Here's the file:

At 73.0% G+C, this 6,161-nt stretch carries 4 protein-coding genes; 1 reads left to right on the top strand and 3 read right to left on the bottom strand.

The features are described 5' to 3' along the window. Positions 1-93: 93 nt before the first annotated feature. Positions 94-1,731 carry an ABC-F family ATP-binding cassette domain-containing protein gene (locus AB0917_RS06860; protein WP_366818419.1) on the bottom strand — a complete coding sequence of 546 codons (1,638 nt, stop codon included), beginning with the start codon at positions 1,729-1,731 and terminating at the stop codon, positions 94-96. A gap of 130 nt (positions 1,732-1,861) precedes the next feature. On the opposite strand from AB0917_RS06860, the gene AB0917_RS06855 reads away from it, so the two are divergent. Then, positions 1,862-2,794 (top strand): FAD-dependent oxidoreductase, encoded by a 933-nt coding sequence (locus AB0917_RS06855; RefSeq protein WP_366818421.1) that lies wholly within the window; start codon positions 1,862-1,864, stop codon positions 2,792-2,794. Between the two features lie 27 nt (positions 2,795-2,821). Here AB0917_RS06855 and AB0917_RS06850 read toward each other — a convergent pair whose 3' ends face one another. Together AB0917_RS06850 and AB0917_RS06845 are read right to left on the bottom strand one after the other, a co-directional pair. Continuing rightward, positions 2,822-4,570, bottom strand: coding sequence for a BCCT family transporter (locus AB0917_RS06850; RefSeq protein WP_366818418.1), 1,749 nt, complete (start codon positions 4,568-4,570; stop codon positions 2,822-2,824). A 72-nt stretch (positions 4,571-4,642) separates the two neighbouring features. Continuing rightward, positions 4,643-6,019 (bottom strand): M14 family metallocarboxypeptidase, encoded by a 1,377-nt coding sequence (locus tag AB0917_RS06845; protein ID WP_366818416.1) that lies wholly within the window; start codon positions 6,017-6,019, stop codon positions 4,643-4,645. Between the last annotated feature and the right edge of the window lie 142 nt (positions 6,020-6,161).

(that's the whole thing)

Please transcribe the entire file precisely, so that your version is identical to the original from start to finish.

At 73.0% G+C, this 6,161-nt stretch carries 4 protein-coding genes; 1 reads left to right on the top strand and 3 read right to left on the bottom strand.

The features are described 5' to 3' along the window. Positions 1-93: 93 nt before the first annotated feature. Positions 94-1,731 carry an ABC-F family ATP-binding cassette domain-containing protein gene (locus AB0917_RS06860; protein WP_366818419.1) on the bottom strand — a complete coding sequence of 546 codons (1,638 nt, stop codon included), beginning with the start codon at positions 1,729-1,731 and terminating at the stop codon, positions 94-96. A gap of 130 nt (positions 1,732-1,861) precedes the next feature. On the opposite strand from AB0917_RS06860, the gene AB0917_RS06855 reads away from it, so the two are divergent. Then, positions 1,862-2,794 (top strand): FAD-dependent oxidoreductase, encoded by a 933-nt coding sequence (locus AB0917_RS06855; RefSeq protein WP_366818421.1) that lies wholly within the window; start codon positions 1,862-1,864, stop codon positions 2,792-2,794. Between the two features lie 27 nt (positions 2,795-2,821). Here AB0917_RS06855 and AB0917_RS06850 read toward each other — a convergent pair whose 3' ends face one another. Together AB0917_RS06850 and AB0917_RS06845 are read right to left on the bottom strand one after the other, a co-directional pair. Continuing rightward, positions 2,822-4,570, bottom strand: coding sequence for a BCCT family transporter (locus AB0917_RS06850; RefSeq protein WP_366818418.1), 1,749 nt, complete (start codon positions 4,568-4,570; stop codon positions 2,822-2,824). A 72-nt stretch (positions 4,571-4,642) separates the two neighbouring features. Continuing rightward, positions 4,643-6,019 (bottom strand): M14 family metallocarboxypeptidase, encoded by a 1,377-nt coding sequence (locus tag AB0917_RS06845; protein ID WP_366818416.1) that lies wholly within the window; start codon positions 6,017-6,019, stop codon positions 4,643-4,645. Between the last annotated feature and the right edge of the window lie 142 nt (positions 6,020-6,161).